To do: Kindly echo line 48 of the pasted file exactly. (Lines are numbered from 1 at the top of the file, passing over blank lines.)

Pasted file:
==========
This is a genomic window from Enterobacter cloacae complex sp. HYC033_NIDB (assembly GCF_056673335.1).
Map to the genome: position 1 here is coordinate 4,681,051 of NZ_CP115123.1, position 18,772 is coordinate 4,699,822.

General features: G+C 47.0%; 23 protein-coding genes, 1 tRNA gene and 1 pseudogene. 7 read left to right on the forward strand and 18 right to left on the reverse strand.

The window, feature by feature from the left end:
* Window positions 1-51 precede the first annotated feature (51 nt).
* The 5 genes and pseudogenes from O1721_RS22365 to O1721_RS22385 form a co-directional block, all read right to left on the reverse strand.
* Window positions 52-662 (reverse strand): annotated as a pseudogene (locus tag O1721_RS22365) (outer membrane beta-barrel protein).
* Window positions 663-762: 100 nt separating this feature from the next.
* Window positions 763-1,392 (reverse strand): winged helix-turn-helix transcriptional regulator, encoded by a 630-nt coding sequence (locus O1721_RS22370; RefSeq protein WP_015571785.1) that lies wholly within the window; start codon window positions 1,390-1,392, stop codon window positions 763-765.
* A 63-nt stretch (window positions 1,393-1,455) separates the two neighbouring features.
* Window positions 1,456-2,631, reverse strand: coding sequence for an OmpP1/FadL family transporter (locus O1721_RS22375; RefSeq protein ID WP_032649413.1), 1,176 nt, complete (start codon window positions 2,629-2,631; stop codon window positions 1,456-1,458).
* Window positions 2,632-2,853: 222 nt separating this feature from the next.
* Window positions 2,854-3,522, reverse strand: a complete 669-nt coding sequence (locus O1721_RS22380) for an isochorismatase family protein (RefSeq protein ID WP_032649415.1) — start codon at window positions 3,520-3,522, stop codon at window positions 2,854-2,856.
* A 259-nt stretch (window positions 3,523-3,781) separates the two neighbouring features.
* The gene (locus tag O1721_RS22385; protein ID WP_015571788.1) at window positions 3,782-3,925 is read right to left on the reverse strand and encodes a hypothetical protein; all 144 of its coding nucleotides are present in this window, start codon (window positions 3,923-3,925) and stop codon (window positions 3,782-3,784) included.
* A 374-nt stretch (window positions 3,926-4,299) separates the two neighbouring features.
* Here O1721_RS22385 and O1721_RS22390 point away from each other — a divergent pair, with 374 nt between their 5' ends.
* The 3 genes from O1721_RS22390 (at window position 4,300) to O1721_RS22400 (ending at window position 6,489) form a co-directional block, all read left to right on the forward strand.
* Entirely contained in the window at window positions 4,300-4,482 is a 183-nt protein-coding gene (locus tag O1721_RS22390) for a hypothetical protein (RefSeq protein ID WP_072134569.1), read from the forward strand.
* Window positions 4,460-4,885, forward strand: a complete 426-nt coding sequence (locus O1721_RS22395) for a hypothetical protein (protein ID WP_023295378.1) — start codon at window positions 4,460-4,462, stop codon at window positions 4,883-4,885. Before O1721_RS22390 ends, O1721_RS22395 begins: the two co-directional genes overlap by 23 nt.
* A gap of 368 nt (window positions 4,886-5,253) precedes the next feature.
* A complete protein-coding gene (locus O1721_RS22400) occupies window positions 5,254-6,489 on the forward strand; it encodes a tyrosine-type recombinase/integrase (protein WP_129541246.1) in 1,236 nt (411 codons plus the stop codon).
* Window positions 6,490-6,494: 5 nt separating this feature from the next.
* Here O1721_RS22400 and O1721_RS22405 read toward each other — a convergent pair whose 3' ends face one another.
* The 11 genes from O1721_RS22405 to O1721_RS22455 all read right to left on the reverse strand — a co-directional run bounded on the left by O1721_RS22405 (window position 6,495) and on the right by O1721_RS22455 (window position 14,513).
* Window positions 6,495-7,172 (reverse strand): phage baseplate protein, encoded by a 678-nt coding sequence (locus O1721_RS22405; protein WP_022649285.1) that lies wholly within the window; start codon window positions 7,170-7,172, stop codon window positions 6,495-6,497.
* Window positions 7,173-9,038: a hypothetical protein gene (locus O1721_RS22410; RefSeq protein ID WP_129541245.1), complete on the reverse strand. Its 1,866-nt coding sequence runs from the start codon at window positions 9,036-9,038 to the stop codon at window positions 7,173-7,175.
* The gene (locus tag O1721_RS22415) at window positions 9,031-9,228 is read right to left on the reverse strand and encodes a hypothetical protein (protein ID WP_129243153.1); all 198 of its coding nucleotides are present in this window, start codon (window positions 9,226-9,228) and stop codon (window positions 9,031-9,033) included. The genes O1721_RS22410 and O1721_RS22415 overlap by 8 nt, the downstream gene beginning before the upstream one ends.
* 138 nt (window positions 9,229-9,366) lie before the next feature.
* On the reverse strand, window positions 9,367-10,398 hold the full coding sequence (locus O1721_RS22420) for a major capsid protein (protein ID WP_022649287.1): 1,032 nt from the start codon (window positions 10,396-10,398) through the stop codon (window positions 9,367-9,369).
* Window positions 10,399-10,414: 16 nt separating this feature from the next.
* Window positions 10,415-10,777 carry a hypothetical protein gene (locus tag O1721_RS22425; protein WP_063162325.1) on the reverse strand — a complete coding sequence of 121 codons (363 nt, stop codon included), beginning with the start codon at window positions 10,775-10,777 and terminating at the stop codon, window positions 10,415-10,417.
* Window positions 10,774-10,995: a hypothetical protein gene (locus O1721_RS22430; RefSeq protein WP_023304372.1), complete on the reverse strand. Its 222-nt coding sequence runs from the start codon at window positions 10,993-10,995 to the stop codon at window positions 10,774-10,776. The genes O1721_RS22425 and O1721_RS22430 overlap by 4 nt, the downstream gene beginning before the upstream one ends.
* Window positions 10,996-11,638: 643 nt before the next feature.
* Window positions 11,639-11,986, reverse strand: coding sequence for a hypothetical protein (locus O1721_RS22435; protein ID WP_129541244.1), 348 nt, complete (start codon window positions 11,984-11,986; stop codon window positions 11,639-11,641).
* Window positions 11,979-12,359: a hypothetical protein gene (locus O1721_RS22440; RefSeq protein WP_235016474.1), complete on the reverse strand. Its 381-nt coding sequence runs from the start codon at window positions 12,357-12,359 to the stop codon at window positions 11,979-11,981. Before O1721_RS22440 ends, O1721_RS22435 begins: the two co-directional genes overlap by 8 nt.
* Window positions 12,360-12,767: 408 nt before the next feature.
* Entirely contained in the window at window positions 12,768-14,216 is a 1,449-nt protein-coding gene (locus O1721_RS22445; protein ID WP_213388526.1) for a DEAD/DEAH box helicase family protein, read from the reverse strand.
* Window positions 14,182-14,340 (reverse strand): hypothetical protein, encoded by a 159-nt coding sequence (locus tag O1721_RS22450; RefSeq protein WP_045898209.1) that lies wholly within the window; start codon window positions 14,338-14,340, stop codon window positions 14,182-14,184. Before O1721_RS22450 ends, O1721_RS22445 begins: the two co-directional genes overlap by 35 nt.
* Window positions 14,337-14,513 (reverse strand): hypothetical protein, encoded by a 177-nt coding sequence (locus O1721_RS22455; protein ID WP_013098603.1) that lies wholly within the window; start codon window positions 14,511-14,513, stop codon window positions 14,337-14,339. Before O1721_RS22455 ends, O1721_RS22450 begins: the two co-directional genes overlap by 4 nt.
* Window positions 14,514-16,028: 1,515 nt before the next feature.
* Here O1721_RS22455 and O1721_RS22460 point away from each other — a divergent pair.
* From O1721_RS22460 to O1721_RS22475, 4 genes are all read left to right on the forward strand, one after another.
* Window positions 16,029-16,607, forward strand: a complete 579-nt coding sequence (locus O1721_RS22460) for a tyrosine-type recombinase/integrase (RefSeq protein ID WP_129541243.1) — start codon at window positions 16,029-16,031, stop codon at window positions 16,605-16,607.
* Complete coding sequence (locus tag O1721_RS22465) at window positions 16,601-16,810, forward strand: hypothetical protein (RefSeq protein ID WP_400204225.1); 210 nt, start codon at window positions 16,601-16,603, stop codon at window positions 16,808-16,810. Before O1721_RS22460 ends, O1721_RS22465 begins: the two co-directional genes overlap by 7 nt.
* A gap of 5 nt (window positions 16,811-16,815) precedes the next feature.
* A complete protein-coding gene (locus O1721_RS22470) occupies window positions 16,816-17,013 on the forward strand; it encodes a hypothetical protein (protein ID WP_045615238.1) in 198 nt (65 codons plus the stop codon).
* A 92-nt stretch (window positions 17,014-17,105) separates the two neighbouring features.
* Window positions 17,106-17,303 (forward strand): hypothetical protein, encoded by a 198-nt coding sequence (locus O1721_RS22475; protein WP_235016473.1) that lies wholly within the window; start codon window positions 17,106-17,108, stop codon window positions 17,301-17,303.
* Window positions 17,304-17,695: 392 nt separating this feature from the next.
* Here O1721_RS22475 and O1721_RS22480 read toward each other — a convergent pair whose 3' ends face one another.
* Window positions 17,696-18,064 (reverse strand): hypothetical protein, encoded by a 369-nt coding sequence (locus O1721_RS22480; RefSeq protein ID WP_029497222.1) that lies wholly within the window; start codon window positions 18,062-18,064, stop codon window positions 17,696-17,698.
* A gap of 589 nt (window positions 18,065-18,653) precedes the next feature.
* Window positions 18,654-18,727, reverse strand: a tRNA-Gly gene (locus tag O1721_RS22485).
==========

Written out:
* A 92-nt stretch (window positions 17,014-17,105) separates the two neighbouring features.